Civil War series analyzes Battle of Gettysburg

Discussion: Factors such as terrain affected outcome of battle

By Dillon Brollier
On January 26, 2012

  • Preston Lewis speaks about his civil war experiences as Dr. Maurice Fortin, Dr. William Taylor and Dr. Kanisorn Wongsrichanalai look on. Pam Belcher

For the 150th anniversary of the Civil War, two professors analyzed the Battle of Gettysburg Tuesday at the CJ Davidson Center in the UC.

At the discussion series, Assistant Professor of Security Studies Dr. William Taylor gave a virtual tour of the Gettysburg battlefield, and Assistant Professor of History, Dr. Kanisorn Wongsrichanalai, spoke about the second day of the battle.

Taylor said he hopes attendees left with a better appreciation of the context of the Battle of Gettysburg.

It is important for people to understand the significance of the battle, Taylor said.

"With over 192,700 soldiers engaged and over 57,000 casualties in just three days of fighting, Gettysburg is arguably the most significant battle in American military history," Taylor said.

Wongsrichanalai said he would like the audience to understand how important individual decisions can be.

"Decisions about the placement of troops, the building of fortifications, and military tactics all have enormous consequences for the outcome of a battle, a campaign and the fate of

nations," Wongsrichanalai said.

The actual field the Battle of Gettysburg took place in was the focal point of Taylor's discussion.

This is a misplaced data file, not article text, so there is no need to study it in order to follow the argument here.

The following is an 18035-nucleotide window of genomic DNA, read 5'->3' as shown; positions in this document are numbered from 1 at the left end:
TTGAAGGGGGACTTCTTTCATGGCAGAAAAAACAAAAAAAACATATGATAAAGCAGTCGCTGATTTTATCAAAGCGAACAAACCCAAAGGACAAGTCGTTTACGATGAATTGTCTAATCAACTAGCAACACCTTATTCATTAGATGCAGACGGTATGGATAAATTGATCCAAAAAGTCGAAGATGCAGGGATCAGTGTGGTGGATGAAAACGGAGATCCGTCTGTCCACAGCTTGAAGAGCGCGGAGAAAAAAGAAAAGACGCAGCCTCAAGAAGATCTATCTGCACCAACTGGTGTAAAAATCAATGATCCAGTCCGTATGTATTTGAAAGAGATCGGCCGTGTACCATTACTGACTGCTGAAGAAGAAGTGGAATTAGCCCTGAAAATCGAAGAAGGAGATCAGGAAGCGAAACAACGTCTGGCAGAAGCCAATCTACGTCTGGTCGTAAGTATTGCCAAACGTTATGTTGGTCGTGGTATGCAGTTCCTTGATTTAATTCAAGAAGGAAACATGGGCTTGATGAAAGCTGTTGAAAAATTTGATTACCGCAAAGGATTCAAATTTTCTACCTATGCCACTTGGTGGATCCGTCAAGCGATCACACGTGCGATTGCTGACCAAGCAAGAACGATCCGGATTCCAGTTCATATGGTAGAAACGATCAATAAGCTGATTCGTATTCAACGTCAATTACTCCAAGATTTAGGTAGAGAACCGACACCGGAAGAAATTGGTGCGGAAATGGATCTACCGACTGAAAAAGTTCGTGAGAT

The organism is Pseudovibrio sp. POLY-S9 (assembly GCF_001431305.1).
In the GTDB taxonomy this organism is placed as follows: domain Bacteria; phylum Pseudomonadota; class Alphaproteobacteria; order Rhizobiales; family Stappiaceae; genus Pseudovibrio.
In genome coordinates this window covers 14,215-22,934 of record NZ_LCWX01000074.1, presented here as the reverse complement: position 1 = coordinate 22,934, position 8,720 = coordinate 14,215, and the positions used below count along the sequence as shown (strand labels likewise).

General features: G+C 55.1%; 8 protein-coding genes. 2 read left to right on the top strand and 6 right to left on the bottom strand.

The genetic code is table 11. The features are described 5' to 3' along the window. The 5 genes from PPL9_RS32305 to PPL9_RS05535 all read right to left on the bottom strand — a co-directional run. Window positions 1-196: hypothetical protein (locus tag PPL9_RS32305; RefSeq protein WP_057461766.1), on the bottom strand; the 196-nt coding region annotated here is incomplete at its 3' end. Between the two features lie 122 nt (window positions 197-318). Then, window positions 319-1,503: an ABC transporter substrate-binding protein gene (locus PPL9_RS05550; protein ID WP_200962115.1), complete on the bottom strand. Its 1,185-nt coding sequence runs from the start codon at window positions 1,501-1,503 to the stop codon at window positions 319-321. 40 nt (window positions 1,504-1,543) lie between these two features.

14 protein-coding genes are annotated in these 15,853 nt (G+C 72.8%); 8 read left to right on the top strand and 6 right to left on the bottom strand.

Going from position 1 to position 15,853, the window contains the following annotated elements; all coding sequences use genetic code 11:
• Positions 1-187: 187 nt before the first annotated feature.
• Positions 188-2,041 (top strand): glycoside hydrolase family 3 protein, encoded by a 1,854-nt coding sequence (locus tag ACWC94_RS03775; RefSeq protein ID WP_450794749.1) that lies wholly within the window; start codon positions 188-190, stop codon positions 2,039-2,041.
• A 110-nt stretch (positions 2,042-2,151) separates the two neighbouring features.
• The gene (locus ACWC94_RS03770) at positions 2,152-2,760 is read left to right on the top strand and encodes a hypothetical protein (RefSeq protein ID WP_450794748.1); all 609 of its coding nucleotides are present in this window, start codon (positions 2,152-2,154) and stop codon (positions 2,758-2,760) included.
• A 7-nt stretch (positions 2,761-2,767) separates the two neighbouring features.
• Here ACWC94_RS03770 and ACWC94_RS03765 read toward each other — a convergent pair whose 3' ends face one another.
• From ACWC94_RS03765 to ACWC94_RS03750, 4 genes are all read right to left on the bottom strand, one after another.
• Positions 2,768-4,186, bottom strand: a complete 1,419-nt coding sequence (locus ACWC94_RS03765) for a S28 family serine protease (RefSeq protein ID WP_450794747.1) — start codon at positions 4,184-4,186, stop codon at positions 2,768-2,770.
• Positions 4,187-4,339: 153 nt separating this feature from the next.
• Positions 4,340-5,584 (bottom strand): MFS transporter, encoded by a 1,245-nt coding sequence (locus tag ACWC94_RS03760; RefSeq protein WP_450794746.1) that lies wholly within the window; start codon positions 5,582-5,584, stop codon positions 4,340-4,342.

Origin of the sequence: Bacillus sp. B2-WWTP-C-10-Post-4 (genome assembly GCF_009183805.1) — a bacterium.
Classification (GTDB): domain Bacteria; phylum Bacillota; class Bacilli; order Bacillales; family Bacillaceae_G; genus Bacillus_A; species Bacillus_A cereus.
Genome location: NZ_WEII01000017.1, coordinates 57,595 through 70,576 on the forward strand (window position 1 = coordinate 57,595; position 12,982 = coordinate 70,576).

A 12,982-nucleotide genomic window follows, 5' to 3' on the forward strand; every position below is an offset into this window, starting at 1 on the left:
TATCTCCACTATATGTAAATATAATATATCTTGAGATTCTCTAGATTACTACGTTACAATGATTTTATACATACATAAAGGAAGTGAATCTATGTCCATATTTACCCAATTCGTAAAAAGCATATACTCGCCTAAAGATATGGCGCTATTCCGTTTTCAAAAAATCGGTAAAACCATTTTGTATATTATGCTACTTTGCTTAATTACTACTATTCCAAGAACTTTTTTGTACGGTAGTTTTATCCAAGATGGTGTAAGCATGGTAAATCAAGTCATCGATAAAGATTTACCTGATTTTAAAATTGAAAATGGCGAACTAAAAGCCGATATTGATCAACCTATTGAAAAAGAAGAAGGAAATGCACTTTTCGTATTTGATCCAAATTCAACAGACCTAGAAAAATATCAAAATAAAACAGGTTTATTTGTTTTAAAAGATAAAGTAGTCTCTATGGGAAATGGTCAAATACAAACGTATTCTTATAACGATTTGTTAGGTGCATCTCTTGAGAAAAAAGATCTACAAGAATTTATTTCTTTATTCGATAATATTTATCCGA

Battlefield features such as Culp's Hill, Cemetery Hill, Little Round Top and Round Top all dominated the battlefield in a direct fashion, Taylor said.

"These terrain features played instrumental roles in the intense fighting that occurred at Gettysburg from July 1 through July 3, 1863," Taylor said.  "As a result, the importance of the battlefield itself is the way in which it shaped the battle that took place there, especially at the tactical level."

The Civil War is certainly one of the most defining moments in U.S. history, Executive Director of Library Services Dr. Maurice G. Fortin said.

Fortin moderated the discussion series.

Any time a nation goes through an event such as the Civil War it is something people will always want to study, Fortin said.

"[The Civil War] settled the issue of states' rights that the federal government is the ultimate authority; that each state could not do what it wanted to do in isolation from the rest of the states that had joined together to join a country," Fortin said.

While Gettysburg was an important battle, it was not the Confederacy's last chance to win the war, Wongsrichanalai said.

"The Confederate Army of Northern Virginia managed to retreat intact and this meant that the desperate struggle would continue into 1864, a presidential election year and another critical point in which the Confederacy could have gained its independence," Wongsrichanalai said.

Gettysburg has both a personal and historical importance for Taylor.

Taylor said growing up in Maryland gave him ample opportunity to visit and explore the battlefield of Gettysburg.

"I continued to visit Gettysburg as a Marine officer and scholar, taking my Marines there for battlefield studies and visiting repeatedly while researching the command structure of the Army of Northern Virginia," Taylor said.

The next installment of the discussion series, "Emancipation, 1862," will take place Feb. 12 at 2 p.m. at the Fort Concho Commissary.


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